1 182 CHAPTER 13 BREEDING LIVESTOCK TOR THE FUTURE by J.C. Bowman Director Centre for Agricultural Strategy University of Reading 2 Earley Gate Reading, RG6 2AU England Summary The purpose of livestock breeding is to produce animals with traits which are different from those of animals now used for agriculture. Whatever the objective the breeder will have to form some view about the future structure and requirements of agriculture in years in order to determine what changes in livestock performance may be desirable and for which to select. The future is difficult to predict. A range of possible futures different from the present can be portrayed. Such scenarios give some indication of the requirements for animals in the future. The response of livestock breeders must be to maintain or even increase the range of variability available in domesticated stock. They must also look for ways of increasing the flexibility of their ability to make changes in the types of animals used in agriculture in response to changes in production and market requirements. flexibility is much greater if several or preferably many breeds with different characteristics are readily available. Such breeds and crosses between them can be substituted for the contemporary breed as circumstances change. Far greater genetic change per unit time can be achieved by breed or crossbred substitution than by within population selection. The ability to substitute will be enhanced as techniques for genetic storage and multiplication are developed and improved. In future, with the increase in real cost of some inputs, particularly feed, it may prove more rewarding to concentrate selection on improving the efficiency of production of prime products rather than on their yield alone Introduction The purpose of livestock breeding is to produce animals with traits which are different from those of animals now available to farmers for the production of livestock products. In particular, the livestock breeder is attempting to provide animals which improve the efficiency of converting inputs to outputs. Specifically the purpose may be to inorease body growth or milk production or egg production per animal, or per unit time, or per unit of feed. It might also be to increase the carrying or pulling capacity of a draught animal. The range of possible objective which the animal breeder may adopt as selection criteria is very considerable. Apart from the obvious ones which are mentioned above, there are others which are not easy to adopt in practice but which nevertheless might make an important contribution to improving livestock production efficiency. Examples of these sort of criteria include the changes in temperament of the animal so that it is easy to handle and, because it more placid it consumes less feed energy. A similar example is that of the whole range of traits related to resistance to disease and tolerance to changes in the climate. Whatever the objective that has been established as the selection criterion, the breeder will have had to have formed some view about the future structure and requirements of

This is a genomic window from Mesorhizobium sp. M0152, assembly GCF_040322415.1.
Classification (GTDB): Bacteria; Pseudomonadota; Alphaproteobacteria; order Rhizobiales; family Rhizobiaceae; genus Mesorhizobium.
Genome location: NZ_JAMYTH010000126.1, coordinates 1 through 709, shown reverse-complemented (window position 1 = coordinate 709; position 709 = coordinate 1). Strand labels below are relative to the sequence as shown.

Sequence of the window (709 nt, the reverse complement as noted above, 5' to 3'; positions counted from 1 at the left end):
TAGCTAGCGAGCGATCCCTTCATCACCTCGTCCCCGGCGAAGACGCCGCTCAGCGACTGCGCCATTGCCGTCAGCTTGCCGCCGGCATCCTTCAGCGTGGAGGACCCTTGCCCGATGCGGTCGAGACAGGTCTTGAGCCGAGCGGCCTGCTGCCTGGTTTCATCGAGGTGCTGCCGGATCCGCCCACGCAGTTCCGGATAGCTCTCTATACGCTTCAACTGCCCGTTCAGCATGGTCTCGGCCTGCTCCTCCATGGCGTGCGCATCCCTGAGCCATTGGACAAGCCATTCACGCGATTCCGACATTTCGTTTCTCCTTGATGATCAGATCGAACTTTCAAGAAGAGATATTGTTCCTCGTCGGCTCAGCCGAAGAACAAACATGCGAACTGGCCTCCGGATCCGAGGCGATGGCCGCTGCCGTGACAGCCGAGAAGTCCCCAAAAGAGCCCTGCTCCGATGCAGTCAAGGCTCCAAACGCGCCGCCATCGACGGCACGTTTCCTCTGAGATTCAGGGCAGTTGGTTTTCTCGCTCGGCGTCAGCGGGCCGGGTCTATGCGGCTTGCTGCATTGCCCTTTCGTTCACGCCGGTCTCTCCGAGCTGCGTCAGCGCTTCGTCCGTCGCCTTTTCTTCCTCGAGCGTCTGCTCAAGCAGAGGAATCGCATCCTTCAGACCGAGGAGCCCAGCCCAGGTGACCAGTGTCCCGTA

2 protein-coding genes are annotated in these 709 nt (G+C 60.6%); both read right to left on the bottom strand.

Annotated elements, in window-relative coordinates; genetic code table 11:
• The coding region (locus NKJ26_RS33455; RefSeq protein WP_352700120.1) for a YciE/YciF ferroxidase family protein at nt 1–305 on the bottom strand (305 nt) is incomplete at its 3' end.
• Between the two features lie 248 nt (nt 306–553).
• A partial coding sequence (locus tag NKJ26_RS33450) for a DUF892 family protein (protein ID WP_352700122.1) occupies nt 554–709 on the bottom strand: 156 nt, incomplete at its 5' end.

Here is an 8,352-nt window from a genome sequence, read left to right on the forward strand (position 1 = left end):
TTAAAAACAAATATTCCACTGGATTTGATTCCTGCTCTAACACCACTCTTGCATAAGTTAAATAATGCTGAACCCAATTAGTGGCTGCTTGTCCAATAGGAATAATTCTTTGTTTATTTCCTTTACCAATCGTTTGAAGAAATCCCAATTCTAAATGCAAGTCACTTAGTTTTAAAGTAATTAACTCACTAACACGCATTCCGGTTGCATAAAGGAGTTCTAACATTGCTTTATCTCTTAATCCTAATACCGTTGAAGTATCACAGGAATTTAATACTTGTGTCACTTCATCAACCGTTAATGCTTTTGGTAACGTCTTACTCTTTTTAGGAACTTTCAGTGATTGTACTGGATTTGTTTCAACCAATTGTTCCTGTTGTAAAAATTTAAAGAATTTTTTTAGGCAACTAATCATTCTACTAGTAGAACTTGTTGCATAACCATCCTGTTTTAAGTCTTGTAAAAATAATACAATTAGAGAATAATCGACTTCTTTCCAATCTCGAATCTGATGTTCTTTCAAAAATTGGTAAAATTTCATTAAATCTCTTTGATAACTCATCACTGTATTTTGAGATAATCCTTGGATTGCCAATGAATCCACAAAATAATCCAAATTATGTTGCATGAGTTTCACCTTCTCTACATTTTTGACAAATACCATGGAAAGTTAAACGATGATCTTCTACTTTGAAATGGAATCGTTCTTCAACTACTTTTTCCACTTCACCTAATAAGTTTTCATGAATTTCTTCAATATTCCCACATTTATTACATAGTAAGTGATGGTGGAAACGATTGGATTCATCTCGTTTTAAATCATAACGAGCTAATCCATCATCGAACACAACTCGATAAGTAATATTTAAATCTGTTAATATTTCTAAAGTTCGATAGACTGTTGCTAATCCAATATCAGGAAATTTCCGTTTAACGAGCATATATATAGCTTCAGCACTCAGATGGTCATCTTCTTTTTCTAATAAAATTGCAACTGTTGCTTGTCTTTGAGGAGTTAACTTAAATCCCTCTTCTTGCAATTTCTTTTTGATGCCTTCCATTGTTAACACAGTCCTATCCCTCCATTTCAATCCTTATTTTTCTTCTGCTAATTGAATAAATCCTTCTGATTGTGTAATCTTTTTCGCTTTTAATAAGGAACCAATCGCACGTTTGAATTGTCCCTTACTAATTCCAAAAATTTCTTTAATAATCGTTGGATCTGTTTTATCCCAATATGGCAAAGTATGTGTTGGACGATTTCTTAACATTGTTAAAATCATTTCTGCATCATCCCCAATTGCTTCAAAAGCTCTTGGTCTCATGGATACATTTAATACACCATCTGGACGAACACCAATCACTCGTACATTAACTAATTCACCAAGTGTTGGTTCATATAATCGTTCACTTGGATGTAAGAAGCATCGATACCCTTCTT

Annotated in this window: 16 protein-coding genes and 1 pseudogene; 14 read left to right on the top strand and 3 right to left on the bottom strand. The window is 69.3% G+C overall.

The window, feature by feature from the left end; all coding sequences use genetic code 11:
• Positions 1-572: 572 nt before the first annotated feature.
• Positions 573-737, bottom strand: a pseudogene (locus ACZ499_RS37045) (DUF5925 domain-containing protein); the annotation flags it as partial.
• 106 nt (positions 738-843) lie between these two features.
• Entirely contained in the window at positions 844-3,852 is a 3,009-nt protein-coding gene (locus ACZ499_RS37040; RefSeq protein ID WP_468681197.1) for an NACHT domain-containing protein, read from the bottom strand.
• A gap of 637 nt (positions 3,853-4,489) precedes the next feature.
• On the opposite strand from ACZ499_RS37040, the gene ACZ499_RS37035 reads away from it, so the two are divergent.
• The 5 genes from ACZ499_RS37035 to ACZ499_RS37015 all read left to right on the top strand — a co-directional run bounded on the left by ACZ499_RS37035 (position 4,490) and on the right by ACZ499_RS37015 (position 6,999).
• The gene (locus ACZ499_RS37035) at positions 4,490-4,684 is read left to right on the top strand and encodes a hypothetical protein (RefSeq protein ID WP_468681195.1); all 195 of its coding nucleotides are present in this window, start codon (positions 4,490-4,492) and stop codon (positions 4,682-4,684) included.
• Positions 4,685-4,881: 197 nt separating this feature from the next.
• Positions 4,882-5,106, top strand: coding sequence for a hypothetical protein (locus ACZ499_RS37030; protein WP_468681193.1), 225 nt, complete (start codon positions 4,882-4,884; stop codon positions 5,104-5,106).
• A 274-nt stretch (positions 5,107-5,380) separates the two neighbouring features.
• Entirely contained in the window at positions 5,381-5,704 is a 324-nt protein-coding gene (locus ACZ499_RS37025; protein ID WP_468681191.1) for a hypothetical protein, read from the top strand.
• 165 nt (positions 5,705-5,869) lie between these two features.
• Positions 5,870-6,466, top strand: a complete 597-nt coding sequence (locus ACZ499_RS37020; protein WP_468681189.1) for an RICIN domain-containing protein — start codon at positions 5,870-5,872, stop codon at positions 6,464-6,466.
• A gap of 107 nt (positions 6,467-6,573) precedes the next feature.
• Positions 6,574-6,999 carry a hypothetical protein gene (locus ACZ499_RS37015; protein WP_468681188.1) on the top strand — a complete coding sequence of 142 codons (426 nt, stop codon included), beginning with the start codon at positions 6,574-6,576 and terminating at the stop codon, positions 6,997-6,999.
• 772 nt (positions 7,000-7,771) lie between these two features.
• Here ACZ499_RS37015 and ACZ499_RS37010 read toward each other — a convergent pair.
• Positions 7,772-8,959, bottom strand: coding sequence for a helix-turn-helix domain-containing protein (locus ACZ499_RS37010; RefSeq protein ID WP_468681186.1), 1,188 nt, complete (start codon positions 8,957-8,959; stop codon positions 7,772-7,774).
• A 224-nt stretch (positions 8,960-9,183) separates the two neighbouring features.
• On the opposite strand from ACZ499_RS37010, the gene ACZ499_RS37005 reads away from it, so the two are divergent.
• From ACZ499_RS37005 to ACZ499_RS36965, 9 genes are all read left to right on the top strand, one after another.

2 183 agriculture in order to determine what changes in livestock performance may be desirable, and for which to select. It cannot be stressed too strongly that many selection programmes in progress today have been established with objectives which relate to present physical and economic circumstances. Such selection programmes are probably a complete waste of time and resources for it is almost certain that the circumstances which will prevail when the selected livestock are produced and made available to the commercial animal producer, will be very different from those which prevail today. The livestook breeder must be weaned from the notion that the best guess as to what tomorrow will be like is a reflection of today. For most of the farm species with which we now deal, and with the reproduction techniques now available, the breeder will need an impression of likely future circumstances of production and marketing at ten and perhaps twenty years on. From past experience it would be most unwise to assume that the circumstances of agriculture will remain as they are now, by the time the effects of selection have been achieved. The animals with new performance characteristics may prove to be unsuitable to the changed methods of production and market requirements. Herein lies a major problem for the livestock breeder. It is notoriously difficult, indeed almost impossible, to predict the future even in the short term, so that the breeder may have to be prepared to produce animals suitable for a range of likely production and market circumstances. As a consequence, the livestock breeder must try to include a substantial element of flexibility into his operations. Selection objectives must be applied so that unpredicted changes in circumstances can be responded to by changing quickly and easily the type of animal used. ThuB, it seems that the conservation of a wide range of genetic variation coupled with the development of a capability to reproduce and multiply quickly and cheaply desirable types of animals, are far more important to the future of animal production than the development of ever more sophisticated forms of within-population selection Forecasting and the future It is quite salutary when contemplating the future to consider the past. Animal production during the last forty years has changed in many ways. Forty years ago the world had a very much smaller population. The pressure on land use was very much less; fossil energy and timber were in comparatively plentiful supply and relatively cheap. Several techniques such as artificial insemination and carcass appraisal of live animals were still very much in their infancy. The application over the past forty years of a very substantial worldwide programme of animal production research, development and extension coupled with a considerable improvement in the ability of farmers to manage livestock, have caused substantial changes not only in the methods of production but also in the performanoe per animal, and in the output per unit of land and other resources. Yields per animal and conversion of feed into animal product have risen on average by between 1 and 3% per year. Not only has production changed but also consumption and the products which the market now requires are different in quality and quantity from those required forty years ago. As part of this enormous evolution of animal production in the world there has been a substantial reduction in the variation in the animals available and used for production purposes. The worldwide spread of Freisian/Holstein cows, of Leghorn hens and of Merino sheep, is impressive; but it has also hidden the substantial loss of genetic variation caused by the extinction of many local breeds which have been unable to compete. We shall return to this point later in the paper. Against the picture of forty years of substantial change in animal production it seems extremely curious that so many livestock breeders assume that the future for which they are breeding their stock will be the same as today. Indeed the evidence suggests that the change of circumstances has been getting faster. Even if we assume that the rate of change will remain the same, we can gain some indication of the prospect over the next twenty years to 2000 A3). Some of the likely changes are already apparent whilst about others there can only be guesses. Predicting tne future is not a worthwhile activity but as has been indicated earlier in this paper it is essential for the livestock breeder to have some appreciation of the future circumstances in which his 'improved' stock will be used by farmers. It is therefore worthwhile to indicate some of the likely changes in input